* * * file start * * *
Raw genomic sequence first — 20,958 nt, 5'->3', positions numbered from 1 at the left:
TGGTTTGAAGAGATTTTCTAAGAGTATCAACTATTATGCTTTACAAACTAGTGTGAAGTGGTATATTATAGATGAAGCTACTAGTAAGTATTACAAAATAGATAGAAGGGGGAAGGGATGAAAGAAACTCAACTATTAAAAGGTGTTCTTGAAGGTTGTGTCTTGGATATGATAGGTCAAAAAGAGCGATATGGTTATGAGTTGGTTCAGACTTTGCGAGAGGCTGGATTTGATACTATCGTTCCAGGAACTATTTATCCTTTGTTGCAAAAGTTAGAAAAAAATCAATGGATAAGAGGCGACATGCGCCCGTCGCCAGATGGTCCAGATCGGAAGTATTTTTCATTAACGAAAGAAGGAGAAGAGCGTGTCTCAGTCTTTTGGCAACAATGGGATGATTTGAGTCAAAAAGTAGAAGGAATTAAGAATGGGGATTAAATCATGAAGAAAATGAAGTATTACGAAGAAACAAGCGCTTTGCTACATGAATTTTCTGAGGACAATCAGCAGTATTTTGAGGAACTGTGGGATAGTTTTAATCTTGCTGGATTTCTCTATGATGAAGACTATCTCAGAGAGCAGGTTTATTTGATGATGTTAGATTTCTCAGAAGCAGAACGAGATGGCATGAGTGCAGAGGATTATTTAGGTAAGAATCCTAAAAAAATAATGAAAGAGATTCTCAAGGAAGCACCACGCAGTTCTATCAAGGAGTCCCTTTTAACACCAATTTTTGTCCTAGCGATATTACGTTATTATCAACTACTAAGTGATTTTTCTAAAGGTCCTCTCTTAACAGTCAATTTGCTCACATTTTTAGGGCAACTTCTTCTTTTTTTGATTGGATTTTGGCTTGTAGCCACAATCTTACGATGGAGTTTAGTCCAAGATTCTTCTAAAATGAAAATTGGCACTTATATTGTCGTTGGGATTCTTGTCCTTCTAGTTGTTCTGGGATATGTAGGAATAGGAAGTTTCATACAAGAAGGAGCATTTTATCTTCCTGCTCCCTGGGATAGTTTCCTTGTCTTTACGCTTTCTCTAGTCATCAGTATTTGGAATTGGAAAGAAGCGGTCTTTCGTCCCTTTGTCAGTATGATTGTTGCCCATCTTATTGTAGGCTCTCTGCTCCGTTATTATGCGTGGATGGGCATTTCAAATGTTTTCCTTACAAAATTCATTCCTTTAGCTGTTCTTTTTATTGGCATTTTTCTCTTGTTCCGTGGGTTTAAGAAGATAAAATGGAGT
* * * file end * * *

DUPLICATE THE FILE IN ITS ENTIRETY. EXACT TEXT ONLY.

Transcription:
Raw genomic sequence first — 20,958 nt, 5'->3', positions numbered from 1 at the left:
TGGTTTGAAGAGATTTTCTAAGAGTATCAACTATTATGCTTTACAAACTAGTGTGAAGTGGTATATTATAGATGAAGCTACTAGTAAGTATTACAAAATAGATAGAAGGGGGAAGGGATGAAAGAAACTCAACTATTAAAAGGTGTTCTTGAAGGTTGTGTCTTGGATATGATAGGTCAAAAAGAGCGATATGGTTATGAGTTGGTTCAGACTTTGCGAGAGGCTGGATTTGATACTATCGTTCCAGGAACTATTTATCCTTTGTTGCAAAAGTTAGAAAAAAATCAATGGATAAGAGGCGACATGCGCCCGTCGCCAGATGGTCCAGATCGGAAGTATTTTTCATTAACGAAAGAAGGAGAAGAGCGTGTCTCAGTCTTTTGGCAACAATGGGATGATTTGAGTCAAAAAGTAGAAGGAATTAAGAATGGGGATTAAATCATGAAGAAAATGAAGTATTACGAAGAAACAAGCGCTTTGCTACATGAATTTTCTGAGGACAATCAGCAGTATTTTGAGGAACTGTGGGATAGTTTTAATCTTGCTGGATTTCTCTATGATGAAGACTATCTCAGAGAGCAGGTTTATTTGATGATGTTAGATTTCTCAGAAGCAGAACGAGATGGCATGAGTGCAGAGGATTATTTAGGTAAGAATCCTAAAAAAATAATGAAAGAGATTCTCAAGGAAGCACCACGCAGTTCTATCAAGGAGTCCCTTTTAACACCAATTTTTGTCCTAGCGATATTACGTTATTATCAACTACTAAGTGATTTTTCTAAAGGTCCTCTCTTAACAGTCAATTTGCTCACATTTTTAGGGCAACTTCTTCTTTTTTTGATTGGATTTTGGCTTGTAGCCACAATCTTACGATGGAGTTTAGTCCAAGATTCTTCTAAAATGAAAATTGGCACTTATATTGTCGTTGGGATTCTTGTCCTTCTAGTTGTTCTGGGATATGTAGGAATAGGAAGTTTCATACAAGAAGGAGCATTTTATCTTCCTGCTCCCTGGGATAGTTTCCTTGTCTTTACGCTTTCTCTAGTCATCAGTATTTGGAATTGGAAAGAAGCGGTCTTTCGTCCCTTTGTCAGTATGATTGTTGCCCATCTTATTGTAGGCTCTCTGCTCCGTTATTATGCGTGGATGGGCATTTCAAATGTTTTCCTTACAAAATTCATTCCTTTAGCTGTTCTTTTTATTGGCATTTTTCTCTTGTTCCGTGGGTTTAAGAAGATAAAATGGAGT